Man forced to pay $15K or euthanise beloved dogs
A CLERMONT man says he has no choice but to euthanise his beloved pure-bred Staffordshire dogs after a court ruled they were dangerous.
Thomas Herbohn, 32, of Clermont, treats Diesel and Pepper like his children but the long-running costs associated with dangerous dog fees, renovating his backyard, and the threat of further fines has made it unfeasible to keep them.
Mr Herbohn said the dogs still have about 10 years of life in them, meaning he would be facing a total of $15,000 worth of dangerous dog registration fees altogether.
"I can't even move, I have to stay here, if I move to another place I have to apply to bring my dogs with me," he said.
The Queensland Civil and Administrative Tribunal last month confirmed American Staffordshire dogs Diesel and Pepper were dangerous dogs as ruled by the Isaac Regional Council.
It comes after an incident on April 2 last year, when "Spud" the kelpie owned by Mr Herbohn's next door neighbour Shannon Breckon wandered into his yard through an unlatched gate, sparking a dog fight.
Mr Herbohn told the court he immediately leapt over the backyard gate and used it to separate the dogs as he pulled them apart.
Vet surgeons treated Spud for what they found to be "massive muscle injuries" and was put on an IV drip.
Tribunal member Phillipa Beckinsale ruled that the attack on Spud by Diesel and Pepper resulted in grievous bodily harm.
During the hearing Mr Herbohn provided multiple statements from family and friends to prove he was a responsible dog owner.
People who gave evidence at the hearing agreed Mr Herbohn was a responsible dog owner, and that Diesel and Pepper were not aggressive to children but did not like other dogs.
Tribunal member Beckinsale said in her decision that euthanasia should be a last resort.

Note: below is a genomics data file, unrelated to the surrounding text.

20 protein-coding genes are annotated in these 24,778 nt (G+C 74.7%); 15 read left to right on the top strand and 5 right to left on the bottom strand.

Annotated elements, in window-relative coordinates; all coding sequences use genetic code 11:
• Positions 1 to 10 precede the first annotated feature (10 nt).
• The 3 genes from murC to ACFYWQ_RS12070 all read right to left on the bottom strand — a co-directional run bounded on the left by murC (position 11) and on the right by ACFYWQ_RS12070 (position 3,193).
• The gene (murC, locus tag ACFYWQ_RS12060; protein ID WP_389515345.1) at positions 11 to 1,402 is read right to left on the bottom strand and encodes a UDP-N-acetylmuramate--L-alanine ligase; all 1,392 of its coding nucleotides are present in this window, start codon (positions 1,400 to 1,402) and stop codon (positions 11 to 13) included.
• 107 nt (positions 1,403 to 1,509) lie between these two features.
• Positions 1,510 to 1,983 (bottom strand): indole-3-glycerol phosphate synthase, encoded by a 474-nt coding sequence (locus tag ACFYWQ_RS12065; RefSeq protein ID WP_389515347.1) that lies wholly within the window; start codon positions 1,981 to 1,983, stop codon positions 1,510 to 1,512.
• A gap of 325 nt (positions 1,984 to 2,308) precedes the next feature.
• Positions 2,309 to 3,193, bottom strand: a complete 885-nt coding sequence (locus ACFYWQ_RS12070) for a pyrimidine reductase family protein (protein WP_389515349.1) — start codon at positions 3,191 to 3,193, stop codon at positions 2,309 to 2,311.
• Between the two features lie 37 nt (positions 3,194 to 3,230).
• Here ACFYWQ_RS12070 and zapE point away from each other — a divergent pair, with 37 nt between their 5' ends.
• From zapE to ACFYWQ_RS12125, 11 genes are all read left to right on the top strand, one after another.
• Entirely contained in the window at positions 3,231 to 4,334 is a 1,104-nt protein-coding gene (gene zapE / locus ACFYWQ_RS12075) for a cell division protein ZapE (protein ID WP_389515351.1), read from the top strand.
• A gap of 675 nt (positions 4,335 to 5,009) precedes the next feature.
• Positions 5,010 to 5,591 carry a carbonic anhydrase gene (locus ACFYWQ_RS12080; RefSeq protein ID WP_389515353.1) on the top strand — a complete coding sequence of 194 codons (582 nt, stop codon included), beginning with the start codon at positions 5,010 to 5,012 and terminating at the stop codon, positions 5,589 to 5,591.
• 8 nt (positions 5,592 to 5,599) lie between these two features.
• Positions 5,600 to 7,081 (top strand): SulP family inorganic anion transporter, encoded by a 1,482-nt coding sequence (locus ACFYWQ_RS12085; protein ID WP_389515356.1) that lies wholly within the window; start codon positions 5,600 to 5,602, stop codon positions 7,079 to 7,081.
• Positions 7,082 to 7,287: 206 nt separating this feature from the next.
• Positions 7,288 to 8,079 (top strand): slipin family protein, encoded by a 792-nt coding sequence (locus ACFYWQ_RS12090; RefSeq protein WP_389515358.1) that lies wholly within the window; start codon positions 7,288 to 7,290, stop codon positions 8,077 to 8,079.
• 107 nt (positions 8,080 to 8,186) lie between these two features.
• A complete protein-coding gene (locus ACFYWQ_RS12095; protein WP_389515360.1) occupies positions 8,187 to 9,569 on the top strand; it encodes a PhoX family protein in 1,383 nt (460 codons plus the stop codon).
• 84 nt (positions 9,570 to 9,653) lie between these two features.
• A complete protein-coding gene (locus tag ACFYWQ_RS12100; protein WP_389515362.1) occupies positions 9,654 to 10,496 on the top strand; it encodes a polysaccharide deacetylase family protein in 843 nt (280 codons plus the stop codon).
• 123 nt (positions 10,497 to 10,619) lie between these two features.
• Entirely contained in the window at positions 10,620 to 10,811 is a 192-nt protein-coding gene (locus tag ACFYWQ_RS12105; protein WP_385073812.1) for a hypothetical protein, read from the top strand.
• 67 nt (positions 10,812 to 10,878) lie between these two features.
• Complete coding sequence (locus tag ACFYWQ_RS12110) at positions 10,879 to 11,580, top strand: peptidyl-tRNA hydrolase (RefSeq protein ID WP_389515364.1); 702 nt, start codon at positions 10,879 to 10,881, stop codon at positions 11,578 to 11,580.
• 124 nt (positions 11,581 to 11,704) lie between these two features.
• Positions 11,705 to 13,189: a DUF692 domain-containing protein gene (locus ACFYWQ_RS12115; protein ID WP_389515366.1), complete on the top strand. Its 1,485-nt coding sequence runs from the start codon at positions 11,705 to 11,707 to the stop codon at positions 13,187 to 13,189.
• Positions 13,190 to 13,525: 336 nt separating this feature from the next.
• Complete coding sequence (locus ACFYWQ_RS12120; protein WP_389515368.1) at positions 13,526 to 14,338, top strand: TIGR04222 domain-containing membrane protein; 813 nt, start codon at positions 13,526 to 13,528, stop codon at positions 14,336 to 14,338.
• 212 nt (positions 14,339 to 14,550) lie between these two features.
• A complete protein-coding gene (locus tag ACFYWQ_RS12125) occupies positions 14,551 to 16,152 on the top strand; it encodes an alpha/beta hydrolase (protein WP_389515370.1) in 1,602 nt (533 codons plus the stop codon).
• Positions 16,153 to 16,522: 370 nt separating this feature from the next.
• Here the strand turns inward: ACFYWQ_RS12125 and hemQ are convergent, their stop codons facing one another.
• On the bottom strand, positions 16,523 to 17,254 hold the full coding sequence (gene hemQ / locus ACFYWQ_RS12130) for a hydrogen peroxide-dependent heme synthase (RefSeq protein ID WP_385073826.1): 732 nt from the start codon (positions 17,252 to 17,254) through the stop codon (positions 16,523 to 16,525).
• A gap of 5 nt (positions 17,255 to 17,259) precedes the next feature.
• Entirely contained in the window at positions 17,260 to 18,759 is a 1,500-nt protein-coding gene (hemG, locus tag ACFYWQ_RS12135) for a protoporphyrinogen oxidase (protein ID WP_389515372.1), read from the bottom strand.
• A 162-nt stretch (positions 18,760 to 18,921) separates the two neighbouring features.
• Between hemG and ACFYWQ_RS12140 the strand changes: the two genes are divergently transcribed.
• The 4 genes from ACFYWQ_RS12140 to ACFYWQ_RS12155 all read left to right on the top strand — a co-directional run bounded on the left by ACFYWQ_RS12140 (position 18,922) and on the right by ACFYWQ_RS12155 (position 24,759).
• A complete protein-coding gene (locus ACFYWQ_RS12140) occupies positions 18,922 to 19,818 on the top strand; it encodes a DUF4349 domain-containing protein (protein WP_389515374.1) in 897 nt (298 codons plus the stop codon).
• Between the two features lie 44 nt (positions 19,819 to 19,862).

"It will be sad for Mr Herbohn should he decide to have his dogs, which he clearly loves, euthanised as a result of the declaration I propose to make but that is not a matter proper for me to consider," she said.
"Diesel and Pepper as that measure should be a "last resort" and containment as is required by the legislation is likely to ensure incident where other dogs are injured by them does not reoccur."
Mr Herbohn said Clermont was renowned for dogs going walkabout from backyards.
"The scariest thing is, just say another dog jumps into the backyard to have a play with Diesel and Pepper, I'm up for a more than $6000 fine per dog, if an incident occurs," he said.
"It's just not worth the risk, I'd be looking at over $15,000 if no incidents occur where another dog got in."
Mr Herbohn said he has overcome the initial anger but thinking about putting the dogs down brings a tear to his eye.
"I've had ex-girlfriends tell me in the past that I love the dogs more than them," he said.
"No more coming home from work and they doing something silly to make you smile after a long day, no more walking them. All I can do is take photos and hope that counts."
IRC mayor Anne Baker said pet owners are legally liable for the actions of their animals.
"We acknowledge that responsible dog owners don't intend for their pet to show aggression towards other animals or people, but it can and does happen," she said.
"When an incident is reported, Council will investigate the matter and take enforcement action where appropriate.
"Council has an important role to play in protecting the community from the danger of dog attacks and in such situations public safety is our top priority."